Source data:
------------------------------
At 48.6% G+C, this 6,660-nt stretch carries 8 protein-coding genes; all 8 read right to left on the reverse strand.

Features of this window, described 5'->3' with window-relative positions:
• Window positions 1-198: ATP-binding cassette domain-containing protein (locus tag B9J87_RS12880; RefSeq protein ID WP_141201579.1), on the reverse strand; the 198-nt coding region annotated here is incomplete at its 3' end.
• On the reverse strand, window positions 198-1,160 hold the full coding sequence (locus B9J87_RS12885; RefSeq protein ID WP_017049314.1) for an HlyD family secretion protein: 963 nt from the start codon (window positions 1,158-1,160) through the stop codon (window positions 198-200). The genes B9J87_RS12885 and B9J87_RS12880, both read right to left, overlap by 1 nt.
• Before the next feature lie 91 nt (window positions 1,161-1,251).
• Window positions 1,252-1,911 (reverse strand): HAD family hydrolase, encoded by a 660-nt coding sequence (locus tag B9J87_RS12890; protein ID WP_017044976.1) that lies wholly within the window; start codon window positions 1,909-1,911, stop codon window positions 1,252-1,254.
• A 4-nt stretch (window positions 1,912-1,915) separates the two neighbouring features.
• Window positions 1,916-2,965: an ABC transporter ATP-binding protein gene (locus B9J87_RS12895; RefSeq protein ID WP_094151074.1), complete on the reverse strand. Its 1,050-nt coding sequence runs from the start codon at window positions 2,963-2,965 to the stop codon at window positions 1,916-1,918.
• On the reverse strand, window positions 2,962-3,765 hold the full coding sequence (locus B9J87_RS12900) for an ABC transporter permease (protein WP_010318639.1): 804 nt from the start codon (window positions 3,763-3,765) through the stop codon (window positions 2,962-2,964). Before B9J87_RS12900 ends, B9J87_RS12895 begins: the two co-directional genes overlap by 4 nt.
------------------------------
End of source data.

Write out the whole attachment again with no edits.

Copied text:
At 48.6% G+C, this 6,660-nt stretch carries 8 protein-coding genes; all 8 read right to left on the reverse strand.

Features of this window, described 5'->3' with window-relative positions:
• Window positions 1-198: ATP-binding cassette domain-containing protein (locus tag B9J87_RS12880; RefSeq protein ID WP_141201579.1), on the reverse strand; the 198-nt coding region annotated here is incomplete at its 3' end.
• On the reverse strand, window positions 198-1,160 hold the full coding sequence (locus B9J87_RS12885; RefSeq protein ID WP_017049314.1) for an HlyD family secretion protein: 963 nt from the start codon (window positions 1,158-1,160) through the stop codon (window positions 198-200). The genes B9J87_RS12885 and B9J87_RS12880, both read right to left, overlap by 1 nt.
• Before the next feature lie 91 nt (window positions 1,161-1,251).
• Window positions 1,252-1,911 (reverse strand): HAD family hydrolase, encoded by a 660-nt coding sequence (locus tag B9J87_RS12890; protein ID WP_017044976.1) that lies wholly within the window; start codon window positions 1,909-1,911, stop codon window positions 1,252-1,254.
• A 4-nt stretch (window positions 1,912-1,915) separates the two neighbouring features.
• Window positions 1,916-2,965: an ABC transporter ATP-binding protein gene (locus B9J87_RS12895; RefSeq protein ID WP_094151074.1), complete on the reverse strand. Its 1,050-nt coding sequence runs from the start codon at window positions 2,963-2,965 to the stop codon at window positions 1,916-1,918.
• On the reverse strand, window positions 2,962-3,765 hold the full coding sequence (locus B9J87_RS12900) for an ABC transporter permease (protein WP_010318639.1): 804 nt from the start codon (window positions 3,763-3,765) through the stop codon (window positions 2,962-2,964). Before B9J87_RS12900 ends, B9J87_RS12895 begins: the two co-directional genes overlap by 4 nt.